In one device embodiment of this invention the device further comprises a bipotentiostat in electrical communication with the conductors for applying a redox-reversible-species-dependent-cathodic potential to one working electrode and a redox-reversible-species-dependent-anodic potential to a second working electrode. The biopotentiostat can be programmed to apply a sequence of potentials to the respective working electrodes. More particularly, the bipotentiostat can be programmed to apply first cathodic potential to a first working electrode and a first anodic potential to a second working electrode, said first anodic and cathodic potentials corresponding to those potentials necessary to establish current flow to the sample due to diffusional recycling of the first redox reversible species. The bipotentiostat is also programmed to apply a second cathodic potential to said first working electrode and a second potential to the second anodic electrode, said second cathodic and anodic potentials corresponding to those potentials necessary to establish current flow through the sample due to diffusional recycling of the second redox reversible species. In an alternate embodiment the device includes first and second redox reversible species, and at least first and second electrode structures for contact with the liquid sample in the chamber, each of said electrode structures comprising a microarray of working electrodes, and means for switching the bipotentiostat between the first and second electrode structures. In preferred device embodiments there is provided means for measuring current flow through the sample at each of the first and second potentials and preferably storing values for said current flows in a register coupled to a microprocessor programmed to calculate analyte concentrations based on said values.
In still another embodiment of the present invention there is provided a kit for measuring the concentration of one or more analytes in liquid sample. The kit comprises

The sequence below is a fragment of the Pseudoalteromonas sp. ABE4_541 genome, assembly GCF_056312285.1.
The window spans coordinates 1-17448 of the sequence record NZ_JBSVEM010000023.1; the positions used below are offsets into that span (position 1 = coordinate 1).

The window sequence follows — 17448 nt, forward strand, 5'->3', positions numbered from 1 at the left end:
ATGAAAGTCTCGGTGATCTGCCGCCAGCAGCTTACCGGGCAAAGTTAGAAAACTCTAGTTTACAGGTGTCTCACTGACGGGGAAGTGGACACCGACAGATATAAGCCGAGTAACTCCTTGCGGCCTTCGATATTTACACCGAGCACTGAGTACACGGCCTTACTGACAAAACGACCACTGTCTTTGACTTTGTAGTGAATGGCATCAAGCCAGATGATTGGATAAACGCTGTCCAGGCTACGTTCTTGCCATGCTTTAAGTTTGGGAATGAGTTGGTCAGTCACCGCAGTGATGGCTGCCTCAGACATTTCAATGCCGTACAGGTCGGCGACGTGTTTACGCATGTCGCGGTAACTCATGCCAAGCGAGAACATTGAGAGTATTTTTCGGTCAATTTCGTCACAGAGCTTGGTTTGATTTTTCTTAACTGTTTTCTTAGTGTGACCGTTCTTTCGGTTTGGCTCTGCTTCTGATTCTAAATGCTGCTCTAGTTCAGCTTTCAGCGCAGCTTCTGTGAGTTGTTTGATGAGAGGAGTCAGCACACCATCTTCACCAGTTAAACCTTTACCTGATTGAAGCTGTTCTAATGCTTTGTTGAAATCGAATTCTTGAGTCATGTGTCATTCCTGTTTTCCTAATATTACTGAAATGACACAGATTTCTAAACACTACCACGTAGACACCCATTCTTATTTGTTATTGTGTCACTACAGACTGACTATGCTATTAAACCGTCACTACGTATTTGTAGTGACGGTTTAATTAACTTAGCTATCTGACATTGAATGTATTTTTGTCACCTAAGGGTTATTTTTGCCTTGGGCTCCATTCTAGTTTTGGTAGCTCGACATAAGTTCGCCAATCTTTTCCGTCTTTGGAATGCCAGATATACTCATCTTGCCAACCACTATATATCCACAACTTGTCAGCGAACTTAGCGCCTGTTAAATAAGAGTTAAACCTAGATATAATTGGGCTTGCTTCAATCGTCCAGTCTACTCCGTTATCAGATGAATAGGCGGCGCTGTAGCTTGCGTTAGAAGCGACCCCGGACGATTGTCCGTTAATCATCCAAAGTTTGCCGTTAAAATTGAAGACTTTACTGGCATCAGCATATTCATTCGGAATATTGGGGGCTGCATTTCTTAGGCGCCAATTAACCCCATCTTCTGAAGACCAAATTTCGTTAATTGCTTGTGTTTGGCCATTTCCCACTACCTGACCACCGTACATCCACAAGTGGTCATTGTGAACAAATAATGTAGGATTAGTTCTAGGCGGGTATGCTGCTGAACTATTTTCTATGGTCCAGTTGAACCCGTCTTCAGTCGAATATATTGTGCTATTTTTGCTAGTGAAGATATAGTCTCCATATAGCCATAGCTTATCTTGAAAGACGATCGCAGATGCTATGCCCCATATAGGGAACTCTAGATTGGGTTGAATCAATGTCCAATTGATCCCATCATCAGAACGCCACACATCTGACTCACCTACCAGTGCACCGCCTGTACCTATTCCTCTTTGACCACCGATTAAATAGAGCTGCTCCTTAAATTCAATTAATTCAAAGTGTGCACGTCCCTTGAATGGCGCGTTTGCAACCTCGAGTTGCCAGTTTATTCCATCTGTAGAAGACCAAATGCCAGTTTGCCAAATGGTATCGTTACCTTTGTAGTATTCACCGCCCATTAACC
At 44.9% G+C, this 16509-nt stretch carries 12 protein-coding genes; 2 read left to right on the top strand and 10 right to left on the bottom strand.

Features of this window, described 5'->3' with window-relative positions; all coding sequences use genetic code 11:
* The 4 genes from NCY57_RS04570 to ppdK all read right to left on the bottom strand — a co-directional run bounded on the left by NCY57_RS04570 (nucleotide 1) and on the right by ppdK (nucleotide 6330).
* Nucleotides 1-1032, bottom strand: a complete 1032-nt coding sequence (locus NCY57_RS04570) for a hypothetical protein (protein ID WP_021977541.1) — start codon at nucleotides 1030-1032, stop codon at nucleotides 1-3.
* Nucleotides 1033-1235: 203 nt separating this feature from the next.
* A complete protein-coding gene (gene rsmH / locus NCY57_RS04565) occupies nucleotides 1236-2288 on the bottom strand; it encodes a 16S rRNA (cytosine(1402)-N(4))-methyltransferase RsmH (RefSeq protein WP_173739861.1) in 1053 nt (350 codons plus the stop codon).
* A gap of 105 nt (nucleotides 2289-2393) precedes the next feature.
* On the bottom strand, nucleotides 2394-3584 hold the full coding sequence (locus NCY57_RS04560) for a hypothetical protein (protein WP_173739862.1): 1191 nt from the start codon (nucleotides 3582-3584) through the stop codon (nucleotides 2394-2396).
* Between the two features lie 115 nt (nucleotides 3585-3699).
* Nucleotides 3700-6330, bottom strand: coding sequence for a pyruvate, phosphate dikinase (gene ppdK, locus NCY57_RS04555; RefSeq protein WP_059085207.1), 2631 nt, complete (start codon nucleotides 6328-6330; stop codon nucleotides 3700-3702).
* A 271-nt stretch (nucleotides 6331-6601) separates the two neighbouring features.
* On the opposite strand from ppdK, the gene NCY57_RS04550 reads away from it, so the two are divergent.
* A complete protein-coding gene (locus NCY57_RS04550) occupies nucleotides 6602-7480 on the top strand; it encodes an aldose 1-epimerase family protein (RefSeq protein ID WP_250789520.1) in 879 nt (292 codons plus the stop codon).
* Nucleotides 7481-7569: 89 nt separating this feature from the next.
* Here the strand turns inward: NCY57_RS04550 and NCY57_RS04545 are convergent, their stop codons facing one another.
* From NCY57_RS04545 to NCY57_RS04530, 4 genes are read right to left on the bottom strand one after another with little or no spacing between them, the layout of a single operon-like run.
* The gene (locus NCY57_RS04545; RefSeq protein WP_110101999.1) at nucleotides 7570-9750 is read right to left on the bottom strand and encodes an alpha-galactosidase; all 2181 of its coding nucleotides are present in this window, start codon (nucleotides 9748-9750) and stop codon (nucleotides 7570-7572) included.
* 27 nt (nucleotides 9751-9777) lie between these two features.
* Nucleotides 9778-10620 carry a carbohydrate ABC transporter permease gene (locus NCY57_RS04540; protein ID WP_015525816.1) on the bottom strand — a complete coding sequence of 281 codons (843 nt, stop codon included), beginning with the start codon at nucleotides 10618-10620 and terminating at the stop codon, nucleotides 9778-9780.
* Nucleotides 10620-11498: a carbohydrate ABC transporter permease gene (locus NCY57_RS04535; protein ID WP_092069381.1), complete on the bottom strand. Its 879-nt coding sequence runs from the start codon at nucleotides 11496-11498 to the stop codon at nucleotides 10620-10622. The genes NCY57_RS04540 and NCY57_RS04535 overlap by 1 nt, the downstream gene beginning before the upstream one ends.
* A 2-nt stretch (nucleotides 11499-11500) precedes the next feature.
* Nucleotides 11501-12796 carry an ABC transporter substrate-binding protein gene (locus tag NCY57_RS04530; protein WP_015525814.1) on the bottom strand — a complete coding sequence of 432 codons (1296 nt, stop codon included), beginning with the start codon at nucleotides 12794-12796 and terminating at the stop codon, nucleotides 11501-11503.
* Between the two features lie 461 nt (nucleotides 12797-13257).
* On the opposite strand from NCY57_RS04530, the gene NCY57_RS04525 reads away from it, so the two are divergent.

In one embodiment, the redox reversible species are mixed as a novel composition for contact with the liquid sample. In another embodiment each of the redox reversible species and the specific binding partner for each analyte is mixed as a novel composition for contact with the liquid sample. Preferably, the redox reversible label of at least one of the redox reversible species comprises an osmium complex.
The Os mediator bis(bipyridyl) imidazolyl chloroosmium has been shown to be an excellent electron mediator for many oxido-reductase enzymes (U.S. Pat. No. 5,589,326). It has fast mediation kinetics (about 500 times faster than ferricyanide with glucose oxidase) and a relatively low redox potential (+150 mV vs. Ag/AgCl). It has also very fast electron transfer rate at electrode surface. More importantly, the organic ligands on Os mediator can be functionalized so that it can be covalently linked to other molecules without detrimental effects on redox properties of the Os center. These unique properties of Os mediator make it an ideal electrochemical indicator for sensors based on immunoaffinity.
Os mediators with these new ligands were synthesized using the same procedure used for Os free mediator. Their synthesis consists of two major process steps as outlined below. Details of these processing steps are described below.
The first process step involves the synthesis of Os intermediate, cis-bis(2,2′-bipyridyl) dichloroosmium(II), from commercially available osmium salt using the following scheme. The intermediate product is isolated through recrystallization in an ice bath.
K2OsIVCl6+2bpy DMF [OsIII(bpy)2Cl2]Cl+2KCl
2[OsIII(bpy)2Cl2]+Na2S2O4+2H2O 0° C
The second process step involves the reaction between Os intermediate and histamine or 4-imidazoleacetic acid (or a substituted bipyridine for preparation of the tris(bipyridyl) complexes) to produce Os mediators with the appropriate “handle”. The desired product is then precipitated out from solution by addition of ammonium tetrafluoroborate.
These Os mediators can also be easily converted to oxidized form, i.e. Os(III) using nitrosonium tetrafluoroborate. However, this is unnecessary since the Os revert back to reduced form anyway at alkaline conditions during conjugation reactions. And it does not require oxidized form of Os(III) for the detection on the biosensor.
1. Interdigitated array microelectrodes (IDA) are produced through photolithographic means by art-recognized methods, (See W 97/34140; EP 0299,780; D. G. Sanderson and L. B. Anderson, Analytical Chemistry, 57 (1985), 2388; Koichi Aoki et al., J. Electroanalytical Chemistry, 256 91988) 269; and D. Niwa et la., J. Electroanalytical Chemistry, 167 (1989) 291. Other means which are standard in lithographic processing may also be used to produce the desired patterns of a conductor on insulator substrate.